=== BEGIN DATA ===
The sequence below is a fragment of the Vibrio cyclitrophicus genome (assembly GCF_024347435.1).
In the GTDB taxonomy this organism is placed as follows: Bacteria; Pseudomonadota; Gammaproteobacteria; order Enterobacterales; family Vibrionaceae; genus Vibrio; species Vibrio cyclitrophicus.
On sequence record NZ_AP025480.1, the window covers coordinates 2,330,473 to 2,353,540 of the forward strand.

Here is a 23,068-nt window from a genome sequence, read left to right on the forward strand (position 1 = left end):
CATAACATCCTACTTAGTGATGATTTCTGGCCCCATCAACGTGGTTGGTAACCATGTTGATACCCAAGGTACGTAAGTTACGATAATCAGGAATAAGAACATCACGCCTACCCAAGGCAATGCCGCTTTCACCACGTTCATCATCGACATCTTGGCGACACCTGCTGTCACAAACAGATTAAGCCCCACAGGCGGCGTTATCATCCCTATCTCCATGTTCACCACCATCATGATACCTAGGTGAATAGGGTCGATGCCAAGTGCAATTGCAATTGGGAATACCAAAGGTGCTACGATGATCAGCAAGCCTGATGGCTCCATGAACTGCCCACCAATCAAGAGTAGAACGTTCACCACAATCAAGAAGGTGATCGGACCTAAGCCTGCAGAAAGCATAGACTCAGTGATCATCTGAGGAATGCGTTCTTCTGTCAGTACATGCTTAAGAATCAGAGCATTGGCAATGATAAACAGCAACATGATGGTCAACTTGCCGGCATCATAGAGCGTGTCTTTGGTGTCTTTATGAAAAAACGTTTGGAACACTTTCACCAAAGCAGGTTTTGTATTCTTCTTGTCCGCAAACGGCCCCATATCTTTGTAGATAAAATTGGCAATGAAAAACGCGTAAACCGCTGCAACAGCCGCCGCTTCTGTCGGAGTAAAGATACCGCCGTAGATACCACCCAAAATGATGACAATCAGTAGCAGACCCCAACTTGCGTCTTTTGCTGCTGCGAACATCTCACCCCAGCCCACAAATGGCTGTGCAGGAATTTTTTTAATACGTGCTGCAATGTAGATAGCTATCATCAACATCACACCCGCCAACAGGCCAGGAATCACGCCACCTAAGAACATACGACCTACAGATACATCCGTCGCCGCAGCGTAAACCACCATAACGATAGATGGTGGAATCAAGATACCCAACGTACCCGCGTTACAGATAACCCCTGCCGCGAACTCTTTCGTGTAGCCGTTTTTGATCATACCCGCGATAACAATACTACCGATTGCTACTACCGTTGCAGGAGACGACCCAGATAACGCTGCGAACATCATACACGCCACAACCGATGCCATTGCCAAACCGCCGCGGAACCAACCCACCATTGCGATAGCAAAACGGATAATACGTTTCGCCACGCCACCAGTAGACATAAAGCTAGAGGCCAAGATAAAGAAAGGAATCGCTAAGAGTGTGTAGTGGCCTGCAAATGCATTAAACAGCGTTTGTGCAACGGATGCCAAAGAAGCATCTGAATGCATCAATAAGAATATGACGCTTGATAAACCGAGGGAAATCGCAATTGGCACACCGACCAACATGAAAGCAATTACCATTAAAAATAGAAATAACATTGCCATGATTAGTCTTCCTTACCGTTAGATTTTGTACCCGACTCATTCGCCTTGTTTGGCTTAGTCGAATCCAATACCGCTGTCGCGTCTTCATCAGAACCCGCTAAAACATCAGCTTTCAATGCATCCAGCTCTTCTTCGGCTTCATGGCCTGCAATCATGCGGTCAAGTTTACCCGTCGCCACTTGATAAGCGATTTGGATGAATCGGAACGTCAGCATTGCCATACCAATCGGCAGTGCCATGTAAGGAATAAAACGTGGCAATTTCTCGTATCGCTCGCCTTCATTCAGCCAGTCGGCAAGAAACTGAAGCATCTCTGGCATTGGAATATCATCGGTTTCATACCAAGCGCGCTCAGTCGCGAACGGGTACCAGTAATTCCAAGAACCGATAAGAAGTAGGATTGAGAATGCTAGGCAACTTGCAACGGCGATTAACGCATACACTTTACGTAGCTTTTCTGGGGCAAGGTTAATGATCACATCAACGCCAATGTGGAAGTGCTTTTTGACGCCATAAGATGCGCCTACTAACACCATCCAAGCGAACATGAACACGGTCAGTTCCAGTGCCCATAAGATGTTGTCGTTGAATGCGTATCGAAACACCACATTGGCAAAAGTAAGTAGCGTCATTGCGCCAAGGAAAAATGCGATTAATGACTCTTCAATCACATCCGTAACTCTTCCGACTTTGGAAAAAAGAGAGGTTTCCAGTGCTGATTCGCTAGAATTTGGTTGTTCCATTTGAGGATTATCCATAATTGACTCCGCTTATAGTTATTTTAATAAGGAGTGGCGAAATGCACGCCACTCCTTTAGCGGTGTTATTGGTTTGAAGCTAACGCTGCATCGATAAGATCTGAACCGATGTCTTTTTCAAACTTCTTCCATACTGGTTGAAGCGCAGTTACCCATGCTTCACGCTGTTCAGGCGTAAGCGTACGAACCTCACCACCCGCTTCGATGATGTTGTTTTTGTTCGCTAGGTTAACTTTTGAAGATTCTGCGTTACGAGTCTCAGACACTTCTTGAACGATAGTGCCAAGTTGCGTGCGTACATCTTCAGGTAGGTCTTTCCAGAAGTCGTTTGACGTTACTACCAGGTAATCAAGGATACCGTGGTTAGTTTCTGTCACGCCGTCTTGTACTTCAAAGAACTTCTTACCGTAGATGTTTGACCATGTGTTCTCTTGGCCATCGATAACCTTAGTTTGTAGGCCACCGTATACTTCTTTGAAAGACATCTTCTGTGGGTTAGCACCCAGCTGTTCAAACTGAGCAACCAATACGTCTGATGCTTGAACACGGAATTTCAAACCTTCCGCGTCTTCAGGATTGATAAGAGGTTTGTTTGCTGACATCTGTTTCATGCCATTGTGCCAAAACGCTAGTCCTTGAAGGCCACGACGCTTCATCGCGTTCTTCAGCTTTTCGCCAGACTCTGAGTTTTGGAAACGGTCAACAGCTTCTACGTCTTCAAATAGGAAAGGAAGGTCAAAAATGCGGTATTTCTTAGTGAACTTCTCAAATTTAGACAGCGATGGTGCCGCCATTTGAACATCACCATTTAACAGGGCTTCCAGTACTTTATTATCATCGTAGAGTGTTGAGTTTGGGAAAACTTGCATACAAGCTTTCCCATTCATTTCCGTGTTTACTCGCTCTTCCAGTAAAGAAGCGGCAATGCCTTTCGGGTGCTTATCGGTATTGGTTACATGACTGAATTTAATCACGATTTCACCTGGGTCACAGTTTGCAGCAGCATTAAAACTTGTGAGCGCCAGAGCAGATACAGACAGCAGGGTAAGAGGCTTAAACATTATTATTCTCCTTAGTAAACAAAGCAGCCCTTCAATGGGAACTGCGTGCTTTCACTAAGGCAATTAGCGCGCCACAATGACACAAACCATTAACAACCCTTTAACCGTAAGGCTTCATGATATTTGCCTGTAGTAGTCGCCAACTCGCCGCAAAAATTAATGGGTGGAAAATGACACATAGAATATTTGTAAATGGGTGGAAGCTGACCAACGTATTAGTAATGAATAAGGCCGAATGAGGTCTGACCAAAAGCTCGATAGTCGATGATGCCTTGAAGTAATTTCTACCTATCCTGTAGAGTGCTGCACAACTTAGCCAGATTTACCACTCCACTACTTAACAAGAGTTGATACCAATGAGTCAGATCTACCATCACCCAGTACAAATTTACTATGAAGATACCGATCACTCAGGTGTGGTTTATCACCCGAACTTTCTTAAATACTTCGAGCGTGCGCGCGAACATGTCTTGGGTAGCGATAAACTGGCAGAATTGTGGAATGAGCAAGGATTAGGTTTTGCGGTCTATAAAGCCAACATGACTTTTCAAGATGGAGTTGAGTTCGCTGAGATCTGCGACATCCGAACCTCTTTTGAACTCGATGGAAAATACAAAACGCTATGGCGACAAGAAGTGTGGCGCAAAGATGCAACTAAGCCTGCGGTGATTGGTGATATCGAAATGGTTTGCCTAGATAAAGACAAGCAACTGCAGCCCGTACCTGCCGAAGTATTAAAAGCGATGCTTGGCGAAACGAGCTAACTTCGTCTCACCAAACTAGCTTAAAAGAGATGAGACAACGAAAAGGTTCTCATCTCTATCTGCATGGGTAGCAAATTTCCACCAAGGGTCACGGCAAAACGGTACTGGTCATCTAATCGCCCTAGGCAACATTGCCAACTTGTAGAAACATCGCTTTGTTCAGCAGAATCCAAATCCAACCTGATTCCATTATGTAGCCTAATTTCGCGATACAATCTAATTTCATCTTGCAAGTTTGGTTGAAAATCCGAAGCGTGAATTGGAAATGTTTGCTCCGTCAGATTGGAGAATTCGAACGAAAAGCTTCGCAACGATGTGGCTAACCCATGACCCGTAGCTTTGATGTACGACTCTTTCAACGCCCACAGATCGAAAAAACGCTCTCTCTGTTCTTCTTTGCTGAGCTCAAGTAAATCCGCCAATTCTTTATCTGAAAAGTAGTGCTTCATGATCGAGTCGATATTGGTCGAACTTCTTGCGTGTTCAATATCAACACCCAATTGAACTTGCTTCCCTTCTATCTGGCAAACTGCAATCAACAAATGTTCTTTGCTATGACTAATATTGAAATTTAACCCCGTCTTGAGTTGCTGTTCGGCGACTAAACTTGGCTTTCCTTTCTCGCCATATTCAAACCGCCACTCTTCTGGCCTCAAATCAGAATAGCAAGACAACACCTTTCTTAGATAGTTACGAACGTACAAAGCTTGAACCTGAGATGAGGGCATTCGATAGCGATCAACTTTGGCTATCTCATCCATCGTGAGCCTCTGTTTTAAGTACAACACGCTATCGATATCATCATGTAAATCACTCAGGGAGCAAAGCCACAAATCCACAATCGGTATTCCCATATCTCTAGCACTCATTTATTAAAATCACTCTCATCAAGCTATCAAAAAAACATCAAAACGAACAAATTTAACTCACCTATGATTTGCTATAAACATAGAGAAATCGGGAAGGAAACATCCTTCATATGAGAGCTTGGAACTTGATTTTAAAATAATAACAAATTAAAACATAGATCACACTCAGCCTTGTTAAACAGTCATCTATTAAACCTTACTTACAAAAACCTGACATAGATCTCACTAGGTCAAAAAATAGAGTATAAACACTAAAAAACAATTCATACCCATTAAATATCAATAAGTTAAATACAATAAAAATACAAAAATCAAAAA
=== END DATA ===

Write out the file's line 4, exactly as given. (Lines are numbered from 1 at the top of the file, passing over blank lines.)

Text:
Here is a 23,068-nt window from a genome sequence, read left to right on the forward strand (position 1 = left end):